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Running a HTTP Traffic Replayer on AWS Elastic Beanstalk

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Running a HTTP Traffic Replayer on AWS Elastic Beanstalk

Learn about Gor, a new utility for replication production HTTP traffic to a staging and testing environment, and the challenges running it on AWS Elastic Beanstalk.

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Gor is a great utility for replicating (a subset of) production traffic to a staging/test environment. Running it on AWS Elastic Beanstalk (EB) has some challenges, mainly that it doesn’t support running as a daemon and that there isn’t any documentation/examples for doing this. Well, here is a solution:

# File: .ebextensions/10gor.config
# Config Gor to copy a sample of Prod http traffice to staging
files:
  # Utility for daemonizing binaries such as gor; see http://libslack.org/daemon
  /opt/daemon.rpm:
    source: "https://s3-eu-west-1.amazonaws.com/elasticbeanstalk-eu-west-1-<our>/our_fileserver/daemon-0.6.4-1.x86_64.rpm"
    authentication: S3Access # See AWS::CloudFormation::Authentication below
    owner: root
    group: root

  # daemon config so that we don't need to repeat these command line options and
  # can just use the service's name ("gor")
  # We need to intercept the port 8080, not 80 (that iptables redirect to 8080)
  /etc/daemon.conf:
    # Troubleshooting tips:
    # 1) Send stderr/out output of both daemon and the service to a file - see the commented-out line
    #    (it should be also possible to send it to syslog but that did not work for me)
    # 2) Add "foreground" to the options and start the service manually on the server
    content: |
      gor  respawn,command=/opt/gor --input-raw :8080 --output-http 'https://our-staging.example.com|1'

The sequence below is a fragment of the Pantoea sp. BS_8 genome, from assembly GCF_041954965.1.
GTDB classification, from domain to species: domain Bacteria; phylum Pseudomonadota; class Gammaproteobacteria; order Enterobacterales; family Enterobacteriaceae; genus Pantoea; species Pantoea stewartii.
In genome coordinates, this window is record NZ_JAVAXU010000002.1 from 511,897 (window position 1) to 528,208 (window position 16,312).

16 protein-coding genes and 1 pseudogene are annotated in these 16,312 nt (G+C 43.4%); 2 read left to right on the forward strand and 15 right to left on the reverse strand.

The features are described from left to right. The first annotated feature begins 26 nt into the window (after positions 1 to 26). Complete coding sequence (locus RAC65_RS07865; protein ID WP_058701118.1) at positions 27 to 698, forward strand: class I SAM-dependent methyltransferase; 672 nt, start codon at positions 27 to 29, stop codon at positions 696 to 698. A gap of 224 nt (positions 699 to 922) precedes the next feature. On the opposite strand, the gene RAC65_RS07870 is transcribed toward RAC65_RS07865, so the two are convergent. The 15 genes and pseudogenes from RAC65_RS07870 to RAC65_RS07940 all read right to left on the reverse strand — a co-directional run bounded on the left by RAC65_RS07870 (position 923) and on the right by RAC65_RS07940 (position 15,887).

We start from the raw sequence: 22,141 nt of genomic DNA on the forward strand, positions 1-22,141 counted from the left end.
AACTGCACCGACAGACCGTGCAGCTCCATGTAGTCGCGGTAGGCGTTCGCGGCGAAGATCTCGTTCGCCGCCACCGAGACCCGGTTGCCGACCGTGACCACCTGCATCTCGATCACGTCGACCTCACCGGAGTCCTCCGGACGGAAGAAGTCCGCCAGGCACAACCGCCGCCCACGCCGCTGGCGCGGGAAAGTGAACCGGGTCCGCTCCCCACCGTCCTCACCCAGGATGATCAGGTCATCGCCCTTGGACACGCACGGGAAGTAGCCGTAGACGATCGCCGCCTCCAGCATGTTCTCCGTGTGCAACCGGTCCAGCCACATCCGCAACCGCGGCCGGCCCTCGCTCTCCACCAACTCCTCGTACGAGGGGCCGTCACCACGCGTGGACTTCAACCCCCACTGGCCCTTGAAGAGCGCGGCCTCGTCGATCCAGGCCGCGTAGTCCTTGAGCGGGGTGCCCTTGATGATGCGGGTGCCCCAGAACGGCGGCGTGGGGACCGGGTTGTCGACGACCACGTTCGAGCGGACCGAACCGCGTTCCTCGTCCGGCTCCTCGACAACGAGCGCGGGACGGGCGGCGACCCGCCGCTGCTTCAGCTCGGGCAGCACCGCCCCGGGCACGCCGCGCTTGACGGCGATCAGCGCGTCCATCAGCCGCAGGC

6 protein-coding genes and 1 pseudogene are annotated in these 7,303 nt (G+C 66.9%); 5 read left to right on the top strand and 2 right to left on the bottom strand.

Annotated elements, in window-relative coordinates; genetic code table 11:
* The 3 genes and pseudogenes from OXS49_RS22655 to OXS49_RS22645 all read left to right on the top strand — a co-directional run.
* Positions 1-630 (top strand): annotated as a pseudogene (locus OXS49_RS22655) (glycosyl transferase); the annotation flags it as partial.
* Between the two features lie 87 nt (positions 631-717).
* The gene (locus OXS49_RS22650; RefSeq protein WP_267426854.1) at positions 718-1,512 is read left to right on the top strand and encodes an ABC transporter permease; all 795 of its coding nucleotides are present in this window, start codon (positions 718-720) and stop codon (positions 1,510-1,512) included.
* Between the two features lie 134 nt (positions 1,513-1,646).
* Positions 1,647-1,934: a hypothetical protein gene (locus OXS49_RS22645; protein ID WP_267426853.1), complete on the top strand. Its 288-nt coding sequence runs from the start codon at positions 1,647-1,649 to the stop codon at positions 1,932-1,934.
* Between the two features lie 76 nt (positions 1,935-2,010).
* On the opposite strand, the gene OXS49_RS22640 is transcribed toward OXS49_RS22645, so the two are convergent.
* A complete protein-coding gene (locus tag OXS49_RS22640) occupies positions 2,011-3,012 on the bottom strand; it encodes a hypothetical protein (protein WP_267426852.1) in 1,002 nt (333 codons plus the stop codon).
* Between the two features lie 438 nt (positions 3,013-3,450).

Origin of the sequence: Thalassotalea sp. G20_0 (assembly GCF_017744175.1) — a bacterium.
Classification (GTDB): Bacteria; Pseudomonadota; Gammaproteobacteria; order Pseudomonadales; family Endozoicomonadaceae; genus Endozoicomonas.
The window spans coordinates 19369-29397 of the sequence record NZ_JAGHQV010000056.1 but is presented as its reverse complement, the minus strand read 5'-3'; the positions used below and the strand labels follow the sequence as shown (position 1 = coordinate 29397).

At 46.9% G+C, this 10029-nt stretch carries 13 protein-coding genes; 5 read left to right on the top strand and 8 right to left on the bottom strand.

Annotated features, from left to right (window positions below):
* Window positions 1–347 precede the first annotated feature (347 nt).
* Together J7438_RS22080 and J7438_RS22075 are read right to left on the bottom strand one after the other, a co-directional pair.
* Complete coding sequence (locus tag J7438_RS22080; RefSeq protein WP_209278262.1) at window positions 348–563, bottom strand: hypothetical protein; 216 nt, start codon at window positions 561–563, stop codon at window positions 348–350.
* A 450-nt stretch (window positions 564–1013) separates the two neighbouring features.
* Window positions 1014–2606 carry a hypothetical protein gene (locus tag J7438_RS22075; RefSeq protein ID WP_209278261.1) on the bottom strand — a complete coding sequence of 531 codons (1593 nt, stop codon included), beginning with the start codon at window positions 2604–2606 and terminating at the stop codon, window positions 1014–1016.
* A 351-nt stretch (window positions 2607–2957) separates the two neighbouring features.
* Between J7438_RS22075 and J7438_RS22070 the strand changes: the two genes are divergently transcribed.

#gor  output=/var/log/gor.log,respawn,command=/opt/gor --stats --output-http-stats --input-raw :8080 --output-http 'https://our-staging.example.com|1'
      #gor  errlog=/var/log/daemonapp.log,dbglog=/var/log/daemonapp.log,output=/var/log/gor.log,verbose,debug,respawn,command=/opt/gor --verbose --stats --output-http-stats --input-raw :8080 --output-http 'https://our-staging.example.com|1'
    # Use the commented-out line to enable stats logging to syslog (/var/log/messages) every 5s for troubleshooting
    content: |
      gor  respawn,command=/opt/gor --input-raw :8080 --output-http 'https://our-staging.example.com|1'
      #gor  respawn,output=gor.info,command=/opt/gor --stats --output-http-stats --input-raw :8080 --output-http 'https://our-staging.example.com|1'
  # HTTP traffic replicator; see https://github.com/buger/gor
  /opt/gor:
    source: "https://s3-eu-west-1.amazonaws.com/elasticbeanstalk-eu-west-1-<our>/our_fileserver/gor"
    authentication: S3Access
    mode: "000755"
    owner: root
    group: root

  # System V service that supports chkconfig
  /etc/init.d/gor:
    mode: "000755"
    owner: root
    group: root
    content: |
      ## The chkconfig <levels> <startup order> <stop order> + descr. needed to
      ## support ensureRunning
      # chkconfig: 345 92 08
      # description: Gor copies traffic to staging
      ### BEGIN INIT INFO
      # Provides: gor
      # Short-Description: Start Gor to copy traffic to staging